Real Estate Trends

Real Estate

Real Estate Trends

Home prices have risen nationally three times faster than incomes since the turn of the century, which has made home ownership an impossibility for more Americans than ever before.

In many large cities, home prices have outpaced income. In Miami, for example, incomes have risen 16 percent, while home prices have increased 58 percent since early 1998. New York's Long Island suburbs have seen just a 14 percent rise in incomes as compared to an 81 percent increase in home prices. Boston home prices have gone up 89 percent, while incomes have increased only 22 percent.

Even with a downturn in the real estate market looming on the horizon, home sales are still headed for another record year.

The first sector to show slowing is the high-end home market. Because of “overpersonalized” big-ticket properties, the pace of house auctions nationwide has surged.

Low interest rates are the only continuing positive trend of the housing market. Low rates average now less than 6 percent for 30-year fixed-rate loans, the lowest since the 1960s.

Real-estate analysts believe that if the housing market stalls, some areas will continue to grow modestly while other markets gradually go soft, rather than pop.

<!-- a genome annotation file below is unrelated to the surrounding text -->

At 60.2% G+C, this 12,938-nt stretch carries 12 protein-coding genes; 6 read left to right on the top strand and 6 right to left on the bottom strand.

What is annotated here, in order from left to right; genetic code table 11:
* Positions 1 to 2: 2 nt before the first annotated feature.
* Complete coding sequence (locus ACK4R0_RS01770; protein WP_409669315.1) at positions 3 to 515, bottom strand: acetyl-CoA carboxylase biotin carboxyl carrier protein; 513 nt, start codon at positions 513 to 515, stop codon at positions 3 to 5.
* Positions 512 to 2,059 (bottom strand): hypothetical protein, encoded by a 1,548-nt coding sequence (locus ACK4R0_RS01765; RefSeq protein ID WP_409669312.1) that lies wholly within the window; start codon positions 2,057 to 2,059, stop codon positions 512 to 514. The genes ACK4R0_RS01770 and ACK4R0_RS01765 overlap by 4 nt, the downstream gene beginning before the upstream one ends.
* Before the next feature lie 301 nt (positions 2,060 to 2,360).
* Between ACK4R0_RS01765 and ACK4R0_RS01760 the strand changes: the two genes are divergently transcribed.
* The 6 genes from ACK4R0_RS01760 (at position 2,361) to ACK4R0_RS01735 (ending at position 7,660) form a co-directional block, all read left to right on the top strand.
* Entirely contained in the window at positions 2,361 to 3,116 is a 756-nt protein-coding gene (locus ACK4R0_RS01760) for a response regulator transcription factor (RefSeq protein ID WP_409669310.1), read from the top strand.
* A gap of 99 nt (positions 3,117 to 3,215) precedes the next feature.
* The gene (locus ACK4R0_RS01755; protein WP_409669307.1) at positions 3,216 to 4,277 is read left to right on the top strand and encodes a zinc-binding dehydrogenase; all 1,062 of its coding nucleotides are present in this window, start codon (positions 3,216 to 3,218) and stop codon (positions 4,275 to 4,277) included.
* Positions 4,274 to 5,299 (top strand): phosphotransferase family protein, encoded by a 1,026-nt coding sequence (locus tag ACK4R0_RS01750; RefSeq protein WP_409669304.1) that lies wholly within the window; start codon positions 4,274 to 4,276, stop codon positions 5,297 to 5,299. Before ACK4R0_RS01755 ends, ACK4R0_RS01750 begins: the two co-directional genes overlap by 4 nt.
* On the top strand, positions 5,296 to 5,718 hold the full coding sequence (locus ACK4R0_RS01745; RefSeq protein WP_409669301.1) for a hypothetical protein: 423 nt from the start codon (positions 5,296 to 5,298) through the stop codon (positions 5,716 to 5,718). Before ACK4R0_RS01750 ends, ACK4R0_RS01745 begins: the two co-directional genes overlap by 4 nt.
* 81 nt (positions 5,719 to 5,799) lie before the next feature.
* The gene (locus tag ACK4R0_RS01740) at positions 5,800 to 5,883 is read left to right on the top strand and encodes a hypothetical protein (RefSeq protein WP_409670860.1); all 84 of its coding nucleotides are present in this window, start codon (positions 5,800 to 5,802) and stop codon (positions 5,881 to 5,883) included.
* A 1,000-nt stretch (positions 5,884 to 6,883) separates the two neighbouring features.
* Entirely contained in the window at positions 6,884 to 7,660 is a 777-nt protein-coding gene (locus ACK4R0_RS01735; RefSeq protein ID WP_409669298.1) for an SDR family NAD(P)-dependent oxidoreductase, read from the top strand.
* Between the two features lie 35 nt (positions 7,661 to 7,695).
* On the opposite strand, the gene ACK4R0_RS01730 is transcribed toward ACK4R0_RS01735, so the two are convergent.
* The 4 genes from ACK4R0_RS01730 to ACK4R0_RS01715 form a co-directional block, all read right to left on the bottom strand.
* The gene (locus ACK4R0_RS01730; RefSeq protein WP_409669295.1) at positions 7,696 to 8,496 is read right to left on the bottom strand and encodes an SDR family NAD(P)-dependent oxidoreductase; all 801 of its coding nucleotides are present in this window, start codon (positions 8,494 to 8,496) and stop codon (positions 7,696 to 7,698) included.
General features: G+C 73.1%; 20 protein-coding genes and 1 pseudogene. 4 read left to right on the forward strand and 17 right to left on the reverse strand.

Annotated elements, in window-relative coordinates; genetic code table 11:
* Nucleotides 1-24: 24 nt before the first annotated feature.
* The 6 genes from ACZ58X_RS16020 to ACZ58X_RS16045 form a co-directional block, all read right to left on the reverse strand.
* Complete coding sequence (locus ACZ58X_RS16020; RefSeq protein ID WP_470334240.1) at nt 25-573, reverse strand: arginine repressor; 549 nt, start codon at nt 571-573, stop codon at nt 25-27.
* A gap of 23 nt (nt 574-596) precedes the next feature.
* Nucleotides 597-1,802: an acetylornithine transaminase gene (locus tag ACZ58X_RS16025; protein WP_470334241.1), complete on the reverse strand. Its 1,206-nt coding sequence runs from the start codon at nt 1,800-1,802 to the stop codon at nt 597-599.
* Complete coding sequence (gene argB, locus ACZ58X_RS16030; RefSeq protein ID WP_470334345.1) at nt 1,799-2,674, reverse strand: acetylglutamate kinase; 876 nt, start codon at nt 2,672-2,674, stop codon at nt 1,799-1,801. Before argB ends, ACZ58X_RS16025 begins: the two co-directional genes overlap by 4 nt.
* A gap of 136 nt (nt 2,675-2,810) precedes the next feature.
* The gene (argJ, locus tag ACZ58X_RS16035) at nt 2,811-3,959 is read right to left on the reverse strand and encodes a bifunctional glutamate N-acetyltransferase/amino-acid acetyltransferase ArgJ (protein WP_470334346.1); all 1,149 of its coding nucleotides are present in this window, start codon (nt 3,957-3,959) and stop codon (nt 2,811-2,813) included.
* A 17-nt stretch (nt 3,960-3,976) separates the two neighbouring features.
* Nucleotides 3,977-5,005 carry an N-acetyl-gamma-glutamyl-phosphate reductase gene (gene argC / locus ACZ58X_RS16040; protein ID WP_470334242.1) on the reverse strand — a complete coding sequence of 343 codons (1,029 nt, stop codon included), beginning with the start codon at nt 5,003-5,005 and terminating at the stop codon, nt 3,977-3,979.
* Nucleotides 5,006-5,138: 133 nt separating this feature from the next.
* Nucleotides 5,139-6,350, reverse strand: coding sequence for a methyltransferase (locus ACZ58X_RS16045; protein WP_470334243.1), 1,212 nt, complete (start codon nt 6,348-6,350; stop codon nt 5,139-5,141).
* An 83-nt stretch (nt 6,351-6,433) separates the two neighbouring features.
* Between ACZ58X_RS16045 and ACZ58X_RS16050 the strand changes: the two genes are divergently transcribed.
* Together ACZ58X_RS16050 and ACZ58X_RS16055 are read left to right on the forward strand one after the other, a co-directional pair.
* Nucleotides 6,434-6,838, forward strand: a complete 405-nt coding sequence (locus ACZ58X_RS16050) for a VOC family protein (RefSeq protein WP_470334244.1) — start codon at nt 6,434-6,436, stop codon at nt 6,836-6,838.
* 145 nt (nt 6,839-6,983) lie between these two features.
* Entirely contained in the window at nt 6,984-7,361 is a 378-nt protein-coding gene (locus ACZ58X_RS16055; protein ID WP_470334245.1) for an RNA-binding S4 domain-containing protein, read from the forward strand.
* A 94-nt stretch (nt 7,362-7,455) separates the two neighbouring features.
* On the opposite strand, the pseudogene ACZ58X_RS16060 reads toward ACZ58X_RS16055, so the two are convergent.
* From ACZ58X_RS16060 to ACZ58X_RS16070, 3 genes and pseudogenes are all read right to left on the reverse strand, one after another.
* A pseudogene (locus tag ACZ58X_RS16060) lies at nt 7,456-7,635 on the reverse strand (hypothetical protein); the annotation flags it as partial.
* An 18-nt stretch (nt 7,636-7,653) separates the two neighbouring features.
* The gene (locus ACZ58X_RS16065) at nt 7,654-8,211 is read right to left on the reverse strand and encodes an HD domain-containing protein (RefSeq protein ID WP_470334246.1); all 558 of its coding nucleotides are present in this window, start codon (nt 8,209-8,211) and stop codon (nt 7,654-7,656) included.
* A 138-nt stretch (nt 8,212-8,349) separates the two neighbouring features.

Affordability Index

Affordability in San Joaquin County fluctuates based on many factors. Some include economy, housing prices, housing availability, etc.
This table shows the percent of households in California and the NSJV component counties that can afford to buy a median priced entry level home. A higher percent of households in the NSJV can afford to purchase their first homes than in California. This makes sense as median home prices in other parts of California are so much higher than they are in the NSJV. The most affordable homes for first time home buyers are located in Merced County. Homes are also very affordable in Stanislaus County, while a smaller percent of households in San Joaquin County can afford to purchase their first home. The percent of households able to afford a first home has decreased in all geographies since 2014, reflecting increasing home prices. Data for this indicator was obtained from the California Association of Realtors (CAR). CAR provides the percent of first time homebuyers that can afford to purchase an entry-level home as defined by CAR. This data is presented quarterly so the quarters were averaged to arrive at the annual average (Source: UOP CBPR Index).